It's a new month and that means it's time to take a look back at…
Yesterday was the 25th anniversary of my mother’s death. She was 66.
It’s a milestone, and it’s one that I feel needs to be acknowledged. Not in a celebratory way, of course, but in a look-how-far-I’ve-come way. Because the person that I am now is so very different than the person that I was 25 years ago.
For a bit of context: I was 32 years old and Dale and I had been married for less than a year. Hannah was 5 and my step kids were 15, 19, and 23. I was working full time as a Library Director, engrossed in a new marriage, and blending a family. There was a lot of love, but in many ways we were all still getting to know each other when this huge and life-changing thing happened. And, while it happened to all of us, it mostly happened to me.
In those early days, and honestly for quite some time after, I was not.good. Grief literally rained over me, to the point where I felt like I couldn’t stand up straight from the constant deluge. I was fragile and sad and angry and I missed my mom so very, very much. One of the things I remember struggling with the most was deciding what to make for dinner because, up until about a week before she died, I talked to my mom on the phone every day and we’d always discuss (sometimes at length!) what we were each making for dinner that night. It sounds silly to acknowledge that making that decision without her was so overwhelming but that’s how it was for me. I have memories that stand out, like Dale begging me to get out of bed and decorate Easter eggs with Hannah and Luke, but a lot of that time is just a blur of overwhelming pain.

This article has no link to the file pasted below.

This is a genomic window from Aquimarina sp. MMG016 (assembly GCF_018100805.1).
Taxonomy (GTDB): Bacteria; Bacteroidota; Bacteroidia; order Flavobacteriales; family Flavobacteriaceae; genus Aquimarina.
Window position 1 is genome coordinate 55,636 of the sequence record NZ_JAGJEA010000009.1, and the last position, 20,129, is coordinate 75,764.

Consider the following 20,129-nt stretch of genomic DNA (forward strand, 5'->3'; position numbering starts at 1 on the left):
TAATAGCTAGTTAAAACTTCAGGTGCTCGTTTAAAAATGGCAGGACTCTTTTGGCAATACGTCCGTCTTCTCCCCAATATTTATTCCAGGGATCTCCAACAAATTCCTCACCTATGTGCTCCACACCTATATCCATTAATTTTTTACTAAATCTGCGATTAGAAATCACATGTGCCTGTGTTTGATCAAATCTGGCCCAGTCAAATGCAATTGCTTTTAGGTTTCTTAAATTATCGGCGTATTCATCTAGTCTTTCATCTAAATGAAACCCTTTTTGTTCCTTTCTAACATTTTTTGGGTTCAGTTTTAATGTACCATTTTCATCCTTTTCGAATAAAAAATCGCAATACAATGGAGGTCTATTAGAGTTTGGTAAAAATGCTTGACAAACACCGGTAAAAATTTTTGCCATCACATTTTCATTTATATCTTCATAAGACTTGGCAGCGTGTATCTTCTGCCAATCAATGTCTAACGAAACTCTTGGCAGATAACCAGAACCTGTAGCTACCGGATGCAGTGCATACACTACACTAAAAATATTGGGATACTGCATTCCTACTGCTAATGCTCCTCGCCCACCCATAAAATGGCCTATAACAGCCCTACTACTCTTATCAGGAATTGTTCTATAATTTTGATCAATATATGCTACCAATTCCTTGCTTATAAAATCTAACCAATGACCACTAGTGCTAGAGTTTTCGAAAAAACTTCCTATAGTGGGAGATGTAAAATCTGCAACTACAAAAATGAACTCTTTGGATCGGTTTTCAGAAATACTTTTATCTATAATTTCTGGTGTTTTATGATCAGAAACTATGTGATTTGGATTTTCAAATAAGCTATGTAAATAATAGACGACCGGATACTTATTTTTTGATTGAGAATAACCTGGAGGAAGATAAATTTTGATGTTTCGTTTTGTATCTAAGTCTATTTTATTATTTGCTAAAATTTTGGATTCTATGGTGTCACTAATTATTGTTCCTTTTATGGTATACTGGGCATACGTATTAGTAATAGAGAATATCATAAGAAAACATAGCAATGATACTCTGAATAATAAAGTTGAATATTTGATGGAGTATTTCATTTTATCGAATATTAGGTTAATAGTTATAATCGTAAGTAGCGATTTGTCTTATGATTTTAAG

And eventually that pain started to lift, as it does with grief, when time passes and heartache eases. 25 years seems to have passed quickly but so much has changed.
The marriage and family that was young and fragile is now rooted and strong. The children that still needed parents on a daily basis are now adults and on their own. I’m still in the same career but at a different location and the confidence I have in my job skills now are incredibly developed compared to when I was 32 and had only been a Library Director for 2.5 years.
Best of all, the me that was broken has become whole. It took time and talk therapy and chemistry. It took forgiveness and reliving old childhood trauma and accepting that my mother did the best she could. In many ways, it took the freedom of not having to live up to my mother’s expectations to become the person I’ve always wanted to be. I know she’d be so proud of my elected office and my volunteer work and my creative pursuits. I’m not sure she’d understand that I needed to be completely independent from her to do those things but I like to think that maybe she’d concede that I have a point.
I’m certain she’s with me. I’m certain she loves me. And I’m certain she’s at peace.